- The Washington Times - Saturday, June 17, 2006

Soccer fans worldwide are transfixed this month on the happenings in Germany, the host nation of the World Cup.

Taylor Twellman’s mind often drifts to thoughts of the same country, but for a different reason. It was there the striker began his professional career. He left the University of Maryland after his sophomore year for a stint with TSV 1860 Munich that ultimately cemented his approach to the sport.

Not that it was a smooth time for Twellman, who spent two seasons overseas before returning to the United States in 2002. He never escaped the club’s reserve squad, enduring constant criticism from perfectionist coaches and teammates.

And though he has since emerged as one of MLS’ finest players — earning MVP honors a year ago with the New England Revolution — he frequently refers to the impact his time in Europe had on his own development and his ability to cope with disappointment, such as his surprise exclusion from the U.S. World Cup roster.

“Looking back on it, it was extremely vital for me to have that experience of being a nobody and coming into a situation where you’re one of the 34 players trying to make the starting 11 week in and week out,” said Twellman, whose club plays host to D.C. United tonight. “It was very important to me. If I had gone the Project-40 route after my success with the under-20s, I don’t know if I would have been humbled the way I should have been.”

The German experience jolted the player who had thrived at Maryland before turning pro at age 19. Some games he would score two goals, only to have his caustic coaches and older teammates tell him he was the worst player on the field.

When Twellman approached his coach and offered to play any position, he found himself at right back the next game. Though undeniably strange for the forward, it wasn’t nearly as vexing as his inability to earn opportunities beyond the reserve squad. With the club limiting the places he could go in Europe, Twellman opted to come home.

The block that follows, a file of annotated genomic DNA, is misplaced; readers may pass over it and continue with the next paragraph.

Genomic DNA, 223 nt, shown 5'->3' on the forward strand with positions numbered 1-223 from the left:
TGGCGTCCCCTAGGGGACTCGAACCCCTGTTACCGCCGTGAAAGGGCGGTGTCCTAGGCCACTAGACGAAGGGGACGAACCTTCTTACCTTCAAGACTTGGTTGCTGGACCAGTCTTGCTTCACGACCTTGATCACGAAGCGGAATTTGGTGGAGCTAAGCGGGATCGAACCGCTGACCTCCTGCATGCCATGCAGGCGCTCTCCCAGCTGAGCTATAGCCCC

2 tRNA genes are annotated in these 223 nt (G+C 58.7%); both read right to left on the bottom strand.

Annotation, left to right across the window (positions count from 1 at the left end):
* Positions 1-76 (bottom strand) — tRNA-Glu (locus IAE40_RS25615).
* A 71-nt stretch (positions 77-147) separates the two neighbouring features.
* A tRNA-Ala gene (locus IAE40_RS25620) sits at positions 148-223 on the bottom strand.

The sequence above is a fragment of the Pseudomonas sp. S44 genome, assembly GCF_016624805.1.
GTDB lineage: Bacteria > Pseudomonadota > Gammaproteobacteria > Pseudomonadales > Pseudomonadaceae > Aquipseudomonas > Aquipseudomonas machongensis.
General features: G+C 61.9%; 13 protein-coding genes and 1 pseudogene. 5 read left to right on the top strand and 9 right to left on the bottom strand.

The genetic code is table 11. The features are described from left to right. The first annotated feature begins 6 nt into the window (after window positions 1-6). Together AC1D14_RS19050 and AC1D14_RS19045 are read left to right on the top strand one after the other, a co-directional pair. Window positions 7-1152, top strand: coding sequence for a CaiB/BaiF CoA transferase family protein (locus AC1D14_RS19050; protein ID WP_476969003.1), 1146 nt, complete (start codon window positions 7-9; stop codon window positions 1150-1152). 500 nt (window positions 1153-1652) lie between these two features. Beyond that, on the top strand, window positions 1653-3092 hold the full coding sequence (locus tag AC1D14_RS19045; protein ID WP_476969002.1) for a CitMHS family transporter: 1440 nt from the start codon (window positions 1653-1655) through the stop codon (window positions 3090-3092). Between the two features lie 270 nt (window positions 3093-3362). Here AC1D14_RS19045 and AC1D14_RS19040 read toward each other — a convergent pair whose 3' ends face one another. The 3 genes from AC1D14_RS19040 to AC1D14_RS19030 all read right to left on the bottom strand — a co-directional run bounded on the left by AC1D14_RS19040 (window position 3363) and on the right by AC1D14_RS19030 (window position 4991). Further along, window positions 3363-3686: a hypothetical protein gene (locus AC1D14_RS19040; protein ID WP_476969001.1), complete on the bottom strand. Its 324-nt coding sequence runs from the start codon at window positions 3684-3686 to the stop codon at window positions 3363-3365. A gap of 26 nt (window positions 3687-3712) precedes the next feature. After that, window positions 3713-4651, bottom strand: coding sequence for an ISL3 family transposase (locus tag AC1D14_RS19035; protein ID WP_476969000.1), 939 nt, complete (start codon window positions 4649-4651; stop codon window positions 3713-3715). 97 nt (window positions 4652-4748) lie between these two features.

“It was a struggle, but now I look back on it and I’m like, ‘There’s something there,’” Twellman said. “They wanted 90 minutes of perfection.”

Twellman, whose family tree is littered with professional athletes, developed some of his humility early. His grandfather, Jim Delsing, spent parts of 10 seasons in Major League Baseball, and his uncle, Jay Delsing, competes on the PGA Tour. His father, Tim, played for the Minnesota Kicks and two other teams in the old North American Soccer League.

Tim Twellman has served as a sounding board throughout his son’s career. He was one of the handful of American players to thrive in the NASL and he knew throughout his career he would be judged as much on his last game as anything else, an awareness he passed on to his son.

“He’s just maturing as a player and just from his own experiences in the game, you see the game better and then you’re physically mature and you’re able to play the sport at a higher level,” Tim Twellman said. “You can see that coming with him all the time.”

But fans didn’t get to see it in Germany this month. The World Cup snub was arguably Twellman’s biggest setback since returning to the United States, especially because it was perhaps American coach Bruce Arena’s most surprising roster decision.

The charismatic striker scored three goals for the national team in a friendly with Norway in January and added a goal and two assists less than a month later against Japan. Yet it wasn’t enough to get him on the World Cup squad when it was announced early last month.

A day later, though, Jim Delsing died after a long fight with kidney cancer, bringing Twellman home at a time he didn’t want to dwell on a professional disappointment.

“My grandfather’s death really in a weird way helped me deal with it. …,” Twellman said. “It was a very tough decision. I don’t know anything else I could have done. So the decision was very hard. To be honest, I don’t know if I’ll ever get over it, but it’s just a matter of moving on.”

That starts with the Revolution (3-4-3), who sit in fourth place in the Eastern Conference. Twellman, in the final year of his contract, again leads New England with four goals.

But after this season, a jump back to Europe — perhaps to England or back to Germany — could be possible, adding another dynamic to an already textured career that is far from over.

“When I went home for my grandfather’s funeral, it was the first time everyone was together and the first time everyone went out on a golf course since I was probably 11 and we all just sat there and talked,” Twellman said. “And my uncle said ‘Taylor, you’re only 26, and you’ve been playing for seven years’ and I didn’t really think of it that way. I still have a long way to go and a lot of room for improvement.”

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